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Whether your business is experiencing prosperous or challenging times office morale should be a company priority. Following are some tips to help you keep employees' spirits and productivity high.
Involve your employees in as many decisions as possible. Consider hosting a roundtable to discuss upcoming company initiatives, future department projects, and even current morale. Ask your employees for input on such questions as how to improve morale and on what assignments they might like to work.
Celebrating today's win provides the inspiration for tomorrow's effort.
No matter what situation your company may be facing let your employees know the real deal as soon as possible. The article How to Keep Employee Morale High During a Slump published in the Atlanta Business Chronicle reminds "the one thing that is worse than trying to cover up bad news is hearing what circulates on the rumor mill."
Staples.com human resources business expert Margaret Lobenstine, founder of Alternative Approaches, recommends bringing "humor to the workplace by encouraging employees as well as management to put jokes/cartoons up on time clocks, bulletin boards, in the lunchroom, etc."
Even if you can't eliminate the negative, remind your staff of the many changes your company has already successfully weathered. Offer specific examples such as the implementation of a new computer system, the move to a new location, or the reorganization that resulted in the hiring of a new executive officer.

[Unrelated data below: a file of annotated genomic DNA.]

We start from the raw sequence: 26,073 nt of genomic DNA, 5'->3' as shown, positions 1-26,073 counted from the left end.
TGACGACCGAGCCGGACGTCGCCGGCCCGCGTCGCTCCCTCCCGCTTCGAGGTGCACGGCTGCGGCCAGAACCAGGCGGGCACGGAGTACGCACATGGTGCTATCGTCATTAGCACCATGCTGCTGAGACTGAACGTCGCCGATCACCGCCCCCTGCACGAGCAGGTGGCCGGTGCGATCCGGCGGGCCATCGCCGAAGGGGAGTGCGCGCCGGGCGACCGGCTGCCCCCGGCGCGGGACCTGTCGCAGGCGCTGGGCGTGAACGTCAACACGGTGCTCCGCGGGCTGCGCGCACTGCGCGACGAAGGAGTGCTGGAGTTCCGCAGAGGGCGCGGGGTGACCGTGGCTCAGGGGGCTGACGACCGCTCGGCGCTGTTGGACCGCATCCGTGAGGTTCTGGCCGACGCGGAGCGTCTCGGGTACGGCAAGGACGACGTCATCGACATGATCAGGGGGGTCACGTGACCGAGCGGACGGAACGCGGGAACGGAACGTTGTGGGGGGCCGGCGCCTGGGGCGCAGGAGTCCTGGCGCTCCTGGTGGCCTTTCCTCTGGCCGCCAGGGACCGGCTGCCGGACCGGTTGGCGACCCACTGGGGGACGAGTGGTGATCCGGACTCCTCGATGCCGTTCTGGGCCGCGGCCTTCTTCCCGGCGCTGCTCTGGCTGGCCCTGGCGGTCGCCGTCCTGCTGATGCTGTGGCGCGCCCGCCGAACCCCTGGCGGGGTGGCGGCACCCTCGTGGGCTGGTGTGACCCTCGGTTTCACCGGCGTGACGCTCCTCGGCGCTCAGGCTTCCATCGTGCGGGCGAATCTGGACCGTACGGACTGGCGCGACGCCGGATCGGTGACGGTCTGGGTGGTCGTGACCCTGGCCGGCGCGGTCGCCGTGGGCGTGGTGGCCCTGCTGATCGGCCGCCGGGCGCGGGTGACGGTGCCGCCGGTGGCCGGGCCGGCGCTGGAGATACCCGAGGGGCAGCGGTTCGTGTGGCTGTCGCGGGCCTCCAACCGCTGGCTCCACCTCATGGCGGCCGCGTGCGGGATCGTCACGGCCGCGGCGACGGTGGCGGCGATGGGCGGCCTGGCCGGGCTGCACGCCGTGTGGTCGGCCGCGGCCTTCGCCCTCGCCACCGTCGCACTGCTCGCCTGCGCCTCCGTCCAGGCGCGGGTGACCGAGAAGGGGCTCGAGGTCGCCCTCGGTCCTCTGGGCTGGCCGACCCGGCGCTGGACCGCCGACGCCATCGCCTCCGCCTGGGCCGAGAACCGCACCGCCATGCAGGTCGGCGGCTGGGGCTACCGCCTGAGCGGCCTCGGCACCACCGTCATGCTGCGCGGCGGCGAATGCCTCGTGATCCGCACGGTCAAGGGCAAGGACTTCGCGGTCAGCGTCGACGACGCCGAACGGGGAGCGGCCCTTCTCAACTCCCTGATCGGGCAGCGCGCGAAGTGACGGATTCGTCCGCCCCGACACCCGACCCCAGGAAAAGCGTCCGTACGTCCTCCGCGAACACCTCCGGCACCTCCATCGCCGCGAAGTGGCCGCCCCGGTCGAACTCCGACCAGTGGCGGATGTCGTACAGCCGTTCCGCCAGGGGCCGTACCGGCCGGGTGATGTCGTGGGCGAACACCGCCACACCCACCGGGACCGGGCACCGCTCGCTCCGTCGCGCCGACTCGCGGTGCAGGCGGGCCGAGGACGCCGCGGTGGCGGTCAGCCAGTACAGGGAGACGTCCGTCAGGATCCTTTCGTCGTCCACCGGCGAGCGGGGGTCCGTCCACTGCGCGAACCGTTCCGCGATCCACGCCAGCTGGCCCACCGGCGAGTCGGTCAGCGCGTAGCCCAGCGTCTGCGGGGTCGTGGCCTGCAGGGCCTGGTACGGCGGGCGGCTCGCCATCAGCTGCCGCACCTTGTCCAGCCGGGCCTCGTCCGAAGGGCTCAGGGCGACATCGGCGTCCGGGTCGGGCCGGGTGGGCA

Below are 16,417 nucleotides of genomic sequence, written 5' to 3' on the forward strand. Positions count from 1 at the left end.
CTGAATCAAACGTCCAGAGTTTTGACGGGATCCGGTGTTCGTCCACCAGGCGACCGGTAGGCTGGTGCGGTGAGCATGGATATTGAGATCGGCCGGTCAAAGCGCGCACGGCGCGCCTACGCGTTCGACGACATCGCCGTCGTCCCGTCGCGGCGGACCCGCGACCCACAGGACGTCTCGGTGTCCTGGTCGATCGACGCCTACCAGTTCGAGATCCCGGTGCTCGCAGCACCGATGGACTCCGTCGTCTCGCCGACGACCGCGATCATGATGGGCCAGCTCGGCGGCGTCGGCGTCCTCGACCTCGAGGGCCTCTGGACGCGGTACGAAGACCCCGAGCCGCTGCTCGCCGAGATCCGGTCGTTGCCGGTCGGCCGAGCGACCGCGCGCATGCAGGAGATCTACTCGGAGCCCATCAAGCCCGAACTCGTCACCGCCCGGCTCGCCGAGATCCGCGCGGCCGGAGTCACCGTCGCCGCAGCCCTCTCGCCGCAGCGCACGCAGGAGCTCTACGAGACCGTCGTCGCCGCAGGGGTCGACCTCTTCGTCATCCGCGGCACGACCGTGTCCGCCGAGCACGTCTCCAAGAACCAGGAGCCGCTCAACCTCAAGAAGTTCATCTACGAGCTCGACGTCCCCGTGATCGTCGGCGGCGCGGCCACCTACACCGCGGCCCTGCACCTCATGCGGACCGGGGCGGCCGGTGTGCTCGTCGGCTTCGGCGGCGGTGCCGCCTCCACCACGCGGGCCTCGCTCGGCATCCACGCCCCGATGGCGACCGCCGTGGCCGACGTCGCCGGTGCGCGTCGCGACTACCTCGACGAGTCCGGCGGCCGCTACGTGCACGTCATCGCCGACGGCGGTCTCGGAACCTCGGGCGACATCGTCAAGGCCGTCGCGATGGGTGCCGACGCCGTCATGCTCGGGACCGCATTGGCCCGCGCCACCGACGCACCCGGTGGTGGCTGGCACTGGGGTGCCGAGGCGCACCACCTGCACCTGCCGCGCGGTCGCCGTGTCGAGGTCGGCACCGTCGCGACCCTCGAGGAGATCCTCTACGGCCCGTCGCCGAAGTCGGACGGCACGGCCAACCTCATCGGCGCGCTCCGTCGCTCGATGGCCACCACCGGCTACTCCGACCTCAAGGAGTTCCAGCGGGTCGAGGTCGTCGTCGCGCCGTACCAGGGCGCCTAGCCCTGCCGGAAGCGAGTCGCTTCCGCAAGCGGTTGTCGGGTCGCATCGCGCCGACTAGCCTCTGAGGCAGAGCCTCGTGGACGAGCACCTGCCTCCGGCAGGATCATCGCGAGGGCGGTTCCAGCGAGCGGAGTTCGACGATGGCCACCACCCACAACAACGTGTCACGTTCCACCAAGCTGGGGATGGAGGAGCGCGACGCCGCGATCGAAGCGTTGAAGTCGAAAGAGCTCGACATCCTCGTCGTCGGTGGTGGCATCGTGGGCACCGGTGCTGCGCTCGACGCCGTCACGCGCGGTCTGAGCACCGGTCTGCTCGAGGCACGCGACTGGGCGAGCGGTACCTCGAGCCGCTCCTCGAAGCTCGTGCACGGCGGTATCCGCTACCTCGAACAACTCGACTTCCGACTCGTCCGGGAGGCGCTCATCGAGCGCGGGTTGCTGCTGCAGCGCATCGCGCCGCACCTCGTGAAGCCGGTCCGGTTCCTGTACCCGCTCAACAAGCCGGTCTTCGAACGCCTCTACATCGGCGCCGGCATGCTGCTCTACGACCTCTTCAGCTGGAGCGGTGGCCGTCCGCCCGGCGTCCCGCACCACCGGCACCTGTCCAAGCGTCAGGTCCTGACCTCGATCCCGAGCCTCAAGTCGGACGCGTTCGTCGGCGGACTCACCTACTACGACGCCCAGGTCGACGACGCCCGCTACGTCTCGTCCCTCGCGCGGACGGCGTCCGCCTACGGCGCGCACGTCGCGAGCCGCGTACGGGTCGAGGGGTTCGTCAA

When a full department, team, or individual wraps up a project, recognize their accomplishment before moving onto the next task. In the article Boosting Employee Morale, the Small Business Administration says "celebrating today's win provides the inspiration for tomorrow's effort."
When expressing your appreciation, refrain from focusing only on the company "stars." Praise all those deserving of acknowledgement from all departments — facilities, office management, customer service, etc.
The little stresses of every day life can quickly cause people to burn out. If you have the resources, consider offering flex–time to employees with daycare constraints, suggest employees take an afternoon off during the holiday season to do some off–peak shopping, or help workers who are having car problems get a ride to and from work.
Everyone needs a little time to decompress; Sandy Ewing, a human resources consultant, says a walk is a great way to unwind. According to Ewing, movement increases creativity and helps people get their work done faster. She suggests letting your employees know it's okay to take short breaks and go out for walks. To show your endorsement of short walks, Ewing recommends taking walks during one–on–one meetings with employees.
Be sure to let your employees know who will address their questions about the future of the company or interoffice workings. Also provide your staff with any information about an employee assistance program that might help them with their individual concerns.